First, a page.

In 1956 Nikita Kruschchev, First Secretary of the Communist Party of the Soviet Union (CPSU) addressed the party’s congress saying this about Stalin:
“Stalin put the Party and the NKVD  up to the use of mass terror when the exploiting classes had been liquidated in our country and when there were no serious reasons for the use of extraordinary mass terror.
This terror was actually directed not at the remnants of the defeated exploiting classes but against the honest workers of the Party and of the Soviet state; against them were made lying, slanderous and absurd accusations concerning “two-facedness,” “espionage,” “sabotage,” preparation of fictitious “plots,” etc.”
And he didn’t limit his crimes to torturing and murdering tens of thousands of innocent people. He collectively punished whole nationalities. Khrushchev told the congress:
“In March, 1944, all the Chechens and Ingushi were deported and the Chechen-Ingush Autonomous Republic was liquidated. In April, 1944, all Balkars were deported from the territory of the Kabardino-Balkar Autonomous Republic to faraway places and their Republic itself was renamed the Autonomous Kabardian Republic.”
This is unpromising material for a comedy, but Armando Iannucci has made a comic masterpiece out of the events immediately following the old butcher’s death.
Stalin was found on the floor of his office following a stroke and the inner leadership scuttles around panic stricken and scheming in the hours before he dies and in the days after the happy event. Khrushchev, played by Steve Buscemi in a sweary New York accent emerges rather well from it.
Inevitably Iannucci is obliged to play fast and loose with the real events, but Kruschchev’s first reaction was to use the transition to liberalise the Soviet Union. Even the people at the top of the Soviet bureaucracy were liable to be tortured and summarily executed. Khrushchev, Malenkov, Molotov, Kaganovich all knew that on a whim they could be put on a list, declared an “enemy of the people” and there was no appeal against the executioner’s bullet. It’s not too hard to understand how after twenty years of not knowing if you’d be in a torture chamber the next morning you’d be keen to return to something that resembled the rule of law.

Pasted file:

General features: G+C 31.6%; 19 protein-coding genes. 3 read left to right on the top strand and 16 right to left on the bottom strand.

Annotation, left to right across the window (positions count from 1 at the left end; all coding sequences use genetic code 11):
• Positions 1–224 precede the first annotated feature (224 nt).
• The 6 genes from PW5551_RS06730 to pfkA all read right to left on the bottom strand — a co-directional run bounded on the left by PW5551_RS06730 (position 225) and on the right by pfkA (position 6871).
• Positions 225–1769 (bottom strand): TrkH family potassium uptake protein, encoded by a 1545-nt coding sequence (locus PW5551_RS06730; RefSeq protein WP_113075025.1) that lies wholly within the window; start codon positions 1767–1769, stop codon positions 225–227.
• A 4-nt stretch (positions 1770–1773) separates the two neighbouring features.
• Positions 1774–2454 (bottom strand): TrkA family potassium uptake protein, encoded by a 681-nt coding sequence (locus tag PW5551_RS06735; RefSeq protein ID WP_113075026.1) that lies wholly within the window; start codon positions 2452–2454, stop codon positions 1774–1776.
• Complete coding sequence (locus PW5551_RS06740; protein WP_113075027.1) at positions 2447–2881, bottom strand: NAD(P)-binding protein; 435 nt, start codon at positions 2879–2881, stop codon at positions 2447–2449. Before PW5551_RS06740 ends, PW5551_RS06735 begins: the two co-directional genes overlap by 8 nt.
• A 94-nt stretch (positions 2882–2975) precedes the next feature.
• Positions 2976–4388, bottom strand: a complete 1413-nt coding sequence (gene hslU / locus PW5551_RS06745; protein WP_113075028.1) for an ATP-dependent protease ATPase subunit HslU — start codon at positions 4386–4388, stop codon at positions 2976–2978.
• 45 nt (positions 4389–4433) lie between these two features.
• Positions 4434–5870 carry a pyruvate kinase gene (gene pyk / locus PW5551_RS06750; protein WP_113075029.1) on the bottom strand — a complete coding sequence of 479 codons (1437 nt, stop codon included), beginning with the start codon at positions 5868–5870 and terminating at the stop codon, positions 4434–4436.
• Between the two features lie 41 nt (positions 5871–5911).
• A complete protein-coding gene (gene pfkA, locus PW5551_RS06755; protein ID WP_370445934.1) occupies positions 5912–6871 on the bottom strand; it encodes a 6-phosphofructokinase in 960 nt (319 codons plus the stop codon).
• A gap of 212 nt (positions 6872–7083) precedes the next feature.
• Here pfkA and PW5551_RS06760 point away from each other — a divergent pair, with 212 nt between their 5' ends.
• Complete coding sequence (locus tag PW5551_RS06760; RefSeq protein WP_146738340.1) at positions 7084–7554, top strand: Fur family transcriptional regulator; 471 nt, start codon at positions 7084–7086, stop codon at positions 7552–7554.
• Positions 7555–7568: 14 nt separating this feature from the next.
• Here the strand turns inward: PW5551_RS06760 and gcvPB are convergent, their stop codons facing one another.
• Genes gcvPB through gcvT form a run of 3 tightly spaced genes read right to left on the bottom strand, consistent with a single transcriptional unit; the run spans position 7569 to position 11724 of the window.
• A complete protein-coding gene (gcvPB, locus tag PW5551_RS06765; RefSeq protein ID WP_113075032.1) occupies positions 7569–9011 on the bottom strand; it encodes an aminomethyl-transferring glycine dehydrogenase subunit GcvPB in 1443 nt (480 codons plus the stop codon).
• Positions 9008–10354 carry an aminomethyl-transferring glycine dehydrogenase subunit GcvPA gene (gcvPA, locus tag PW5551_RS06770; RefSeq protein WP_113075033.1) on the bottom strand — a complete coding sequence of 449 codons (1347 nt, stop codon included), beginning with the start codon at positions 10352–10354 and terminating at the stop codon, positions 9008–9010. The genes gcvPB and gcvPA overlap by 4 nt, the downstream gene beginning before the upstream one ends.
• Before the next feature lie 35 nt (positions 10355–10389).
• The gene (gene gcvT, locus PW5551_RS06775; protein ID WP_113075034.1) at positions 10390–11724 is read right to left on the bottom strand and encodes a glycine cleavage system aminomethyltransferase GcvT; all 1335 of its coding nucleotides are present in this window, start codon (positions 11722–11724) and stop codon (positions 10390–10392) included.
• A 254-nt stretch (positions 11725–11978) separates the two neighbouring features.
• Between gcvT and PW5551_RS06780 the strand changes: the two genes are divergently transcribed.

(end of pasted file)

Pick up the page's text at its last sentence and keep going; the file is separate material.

The real strength of the film is how it conveys the random, generalised brutality of Stalin’s regime. Citizens have no rights and the army and NKVD secret police are more of less free to murder at will. Iannucci translates this primal panic into moments that recall the variable frenetic comedy of the Carry On series of films but with a much a sharper sense of danger. The laughs come from the fear.
The film will have a particular resonance for readers of this site. Socialist Resistance is the section of the Fourth International in the British State. Our political tradition began in the revolutionary Marxist struggle against everything that Stalin and the CPSU bureaucracy represented.
Trotsky and many of his early followers were murdered, tortured and imprisoned by Stalin’s supporters. It won’t have been intentional, but the film is a reminder that there was always a Marxist alternative to Stalinism, one which insisted on dealing with political differences by debate, which defended a socialist morality and explained that the Soviet state was in the hands of a bureaucracy which was principally interested in defending its own privileges.
Read Khrushchev’s speech before you watch the film. It’ll help you enjoy all the more the scene where Beria, head of the NKVD, gets what he deserves.
“Beria was unmasked by the Party’s Central Committee shortly after Stalin’s death. As a result of particularly detailed legal proceedings, it was established that Beria had committed monstrous crimes and Beria was shot.”
Perhaps Khrushchev was allowing himself a private joke with the reference to “detailed legal proceedings.”
 The People’s Commissariat for Internal Affairs (Narodnyi Komissariat Vnutrennikh Del), abbreviated NKVD , was the leading Soviet secret police organization from 1934 to 1946.